Childhood Immunizations and Vaccinations:
facts and tips

Parents are often encouraged to have their children immunized against certain diseases. However, some parents may be concerned about the effects. You may have even heard tragic stories about a child having a fatal reaction to the shots. Are these vaccinations really baby killers or do they make for healthy babies?

First the Facts
Immunization works by exposing you to microorganisms of a disease in a weakened or deaden form. This exposure causes you to produce the same antibodies that you would develop if you actually had contracted the disease. If, in the future, you were really infected with the same disease, your immune system would remember and use the antibodies it developed from the vaccine to kill the disease.

However, nothing is 100% and some studies have shown that as many as 15% of children who have been vaccinated fail to produce the appropriate antibodies to a particular disease. Additionally, some children will have a negative reaction to an immunization, becoming ill and, in a very small number of cases, becoming seriously ill or even dying. But this type of reaction is far from common. Plus, with all of the thousands of children who have benefited from immunization, the odds are stacked heavily against the potential risks.

Why Get a Vaccine?
Are you familiar with infantile paralysis? Perhaps you know it by its more common name, polio. Have you ever been concerned about contracting polio? Probably not, but your parents were at risk of being infected. The reason you've never been concerned about it is because of the successful polio vaccination. Polio is just one of the diseases for which a vaccine has been developed.

Thanks to smallpox vaccinations, this disease has been almost completely eliminated. While you're probably worried about the safety of your child's car seat or crib, serious communicable diseases are not at the forefront of your thoughts. This shift in concern and thinking has developed in less than one generation.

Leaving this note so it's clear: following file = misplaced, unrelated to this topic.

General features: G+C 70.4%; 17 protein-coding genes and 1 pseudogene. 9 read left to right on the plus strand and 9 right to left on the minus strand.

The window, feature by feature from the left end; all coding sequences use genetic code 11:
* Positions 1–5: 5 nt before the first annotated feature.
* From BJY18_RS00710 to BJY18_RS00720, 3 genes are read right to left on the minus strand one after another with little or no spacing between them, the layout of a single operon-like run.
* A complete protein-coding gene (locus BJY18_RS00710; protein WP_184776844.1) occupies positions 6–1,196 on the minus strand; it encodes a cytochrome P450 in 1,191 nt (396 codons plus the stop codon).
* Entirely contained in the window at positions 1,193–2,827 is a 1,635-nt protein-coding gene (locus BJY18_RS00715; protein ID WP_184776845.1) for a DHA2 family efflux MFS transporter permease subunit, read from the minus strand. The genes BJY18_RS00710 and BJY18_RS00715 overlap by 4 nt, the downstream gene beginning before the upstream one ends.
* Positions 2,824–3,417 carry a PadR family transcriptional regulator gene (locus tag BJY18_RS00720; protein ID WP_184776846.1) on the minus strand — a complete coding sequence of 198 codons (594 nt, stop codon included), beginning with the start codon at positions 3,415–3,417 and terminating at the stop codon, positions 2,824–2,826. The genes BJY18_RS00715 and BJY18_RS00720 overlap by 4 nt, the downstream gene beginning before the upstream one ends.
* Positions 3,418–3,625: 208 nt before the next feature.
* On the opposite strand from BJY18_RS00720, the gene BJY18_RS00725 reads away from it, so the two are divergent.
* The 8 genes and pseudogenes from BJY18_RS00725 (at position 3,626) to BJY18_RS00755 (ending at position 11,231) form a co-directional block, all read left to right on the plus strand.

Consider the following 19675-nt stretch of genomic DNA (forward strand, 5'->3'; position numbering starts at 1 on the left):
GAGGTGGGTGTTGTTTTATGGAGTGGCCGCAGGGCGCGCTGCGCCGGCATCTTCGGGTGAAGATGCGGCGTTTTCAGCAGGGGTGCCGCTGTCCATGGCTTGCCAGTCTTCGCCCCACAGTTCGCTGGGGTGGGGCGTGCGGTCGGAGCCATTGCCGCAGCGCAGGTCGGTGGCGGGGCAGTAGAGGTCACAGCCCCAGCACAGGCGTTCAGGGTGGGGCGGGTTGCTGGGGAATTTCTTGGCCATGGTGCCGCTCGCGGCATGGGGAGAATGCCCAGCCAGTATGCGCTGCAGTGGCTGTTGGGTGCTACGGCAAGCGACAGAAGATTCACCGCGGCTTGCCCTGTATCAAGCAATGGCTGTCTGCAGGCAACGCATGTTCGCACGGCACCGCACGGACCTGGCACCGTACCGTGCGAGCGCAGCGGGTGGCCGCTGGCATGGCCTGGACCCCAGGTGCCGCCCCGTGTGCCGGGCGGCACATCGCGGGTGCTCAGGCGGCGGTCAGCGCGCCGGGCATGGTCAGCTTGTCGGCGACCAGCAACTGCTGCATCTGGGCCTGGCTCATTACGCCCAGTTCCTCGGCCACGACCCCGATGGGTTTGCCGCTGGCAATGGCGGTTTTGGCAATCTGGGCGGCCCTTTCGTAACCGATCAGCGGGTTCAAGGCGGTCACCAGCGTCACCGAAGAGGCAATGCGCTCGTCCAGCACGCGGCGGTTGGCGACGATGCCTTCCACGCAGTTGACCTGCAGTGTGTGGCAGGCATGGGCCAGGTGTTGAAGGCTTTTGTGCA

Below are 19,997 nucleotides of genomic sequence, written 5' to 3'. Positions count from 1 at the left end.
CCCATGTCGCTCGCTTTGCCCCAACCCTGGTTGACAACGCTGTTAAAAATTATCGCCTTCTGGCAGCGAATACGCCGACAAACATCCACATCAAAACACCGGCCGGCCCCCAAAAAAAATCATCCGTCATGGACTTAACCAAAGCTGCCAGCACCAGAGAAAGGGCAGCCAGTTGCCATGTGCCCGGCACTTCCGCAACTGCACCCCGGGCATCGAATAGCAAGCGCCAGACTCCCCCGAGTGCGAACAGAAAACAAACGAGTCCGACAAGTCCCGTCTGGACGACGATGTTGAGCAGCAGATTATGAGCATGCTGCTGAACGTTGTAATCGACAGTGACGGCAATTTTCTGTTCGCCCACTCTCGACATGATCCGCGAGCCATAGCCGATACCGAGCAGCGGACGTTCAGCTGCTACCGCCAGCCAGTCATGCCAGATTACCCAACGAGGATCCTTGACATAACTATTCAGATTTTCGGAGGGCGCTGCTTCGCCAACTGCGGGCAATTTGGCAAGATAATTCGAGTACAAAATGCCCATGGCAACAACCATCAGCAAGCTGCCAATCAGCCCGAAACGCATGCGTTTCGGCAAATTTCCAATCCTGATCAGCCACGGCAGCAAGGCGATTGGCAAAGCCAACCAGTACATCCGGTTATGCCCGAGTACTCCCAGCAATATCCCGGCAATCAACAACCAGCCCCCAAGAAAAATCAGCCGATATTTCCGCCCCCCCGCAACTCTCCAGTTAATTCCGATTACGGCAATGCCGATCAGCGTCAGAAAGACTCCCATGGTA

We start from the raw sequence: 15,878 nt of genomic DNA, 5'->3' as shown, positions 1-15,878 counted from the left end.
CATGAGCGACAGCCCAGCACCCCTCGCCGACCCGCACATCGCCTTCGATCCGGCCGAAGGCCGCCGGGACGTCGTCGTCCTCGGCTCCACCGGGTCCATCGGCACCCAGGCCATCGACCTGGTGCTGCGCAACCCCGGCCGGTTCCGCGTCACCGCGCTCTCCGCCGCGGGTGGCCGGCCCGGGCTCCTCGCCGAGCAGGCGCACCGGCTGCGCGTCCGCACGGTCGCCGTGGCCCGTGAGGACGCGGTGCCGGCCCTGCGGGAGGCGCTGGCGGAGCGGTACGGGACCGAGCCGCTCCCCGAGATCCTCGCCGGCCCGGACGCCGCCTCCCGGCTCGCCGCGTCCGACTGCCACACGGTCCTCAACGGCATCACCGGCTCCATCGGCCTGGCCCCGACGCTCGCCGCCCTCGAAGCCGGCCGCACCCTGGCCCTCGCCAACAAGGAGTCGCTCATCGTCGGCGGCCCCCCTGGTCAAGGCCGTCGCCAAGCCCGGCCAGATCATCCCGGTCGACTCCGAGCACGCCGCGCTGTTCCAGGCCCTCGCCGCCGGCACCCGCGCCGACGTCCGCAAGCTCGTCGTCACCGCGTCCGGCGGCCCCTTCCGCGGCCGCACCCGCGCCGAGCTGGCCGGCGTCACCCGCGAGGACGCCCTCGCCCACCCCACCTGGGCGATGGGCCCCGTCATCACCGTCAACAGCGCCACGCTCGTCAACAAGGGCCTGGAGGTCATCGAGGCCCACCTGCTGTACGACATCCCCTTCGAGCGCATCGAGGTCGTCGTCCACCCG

When your parents were children, they were at risk of contracting whooping cough, measles and maybe even typhoid. And yet, in a relatively short time, these worries and fears about disease have largely been done away with thanks to immunizations.

Vaccines guard against a variety of diseases and new vaccines are being developed to help protect against other diseases. Researchers are also looking for ways to make the current vaccines better. As more and more kids get child immunizations, the chances of completely eliminating many of these diseases gets that much closer to being a reality. So, what exactly are the most important childhood vaccinations? The most important ones protect us against DTP, polio and Hib 1, MMR and Chicken Pox.

Side Effects and Complications
It is not uncommon for your child to have a mild reaction when she or he gets immunized. Normal side effects for these vaccines include redness, swelling and tenderness where the shot has been administered. Mild fever, fussiness, sleepiness and nausea are also known side effects for some of the immunizations.

Some children who have reacted to a previous vaccination may react to an MMR vaccine by developing a high fever and even having convulsions. Similarly, seizures have been known to happen in some kids who received a DPT-Polio-Hib1 vaccine. Although this may not indicate any serious problems, be sure to notify your health care provider immediately if either of these problems occurs after a vaccination.

Not all children are suited to receiving vaccines. Some things such as allergies, serious illness or previous bad reactions to vaccines may make your child ineligible for immunization. Talk with your health care provider to find out if there is anything preventing your child from getting their vaccines.

Don't Forget!
To minimize any potential risks from the vaccines, here are some things you should keep in mind. First, make sure your child is in good health. Have your health care provider do a check-up first in case a cold or some other illness is developing that you may not realize.

While most health care providers already do this, ask yours to write down the vaccine's lot or batch number as well as the manufacturer's name in your child's chart. Or, keep your own vaccination schedule. If any problems do develop, you or your health care provider can contact the correct authorities with the appropriate information.

After the immunization, keep a close eye on your child for the first 72 hours. If there are any severe reactions, report them to your child's health care provider immediately. If your child exhibits any unusual behavior within seven days of the vaccine, you should also report that. This could be a sign of brain inflammation.

Keep track of how your child reacts to any and all vaccines. At your next immunization appointment, remind your health care provider of them, even if it was just soreness at the injection site.

As always, if you have any concerns or questions about vaccines and your child, be sure to discuss them with your health care provider. They are there to provide you with the information you want.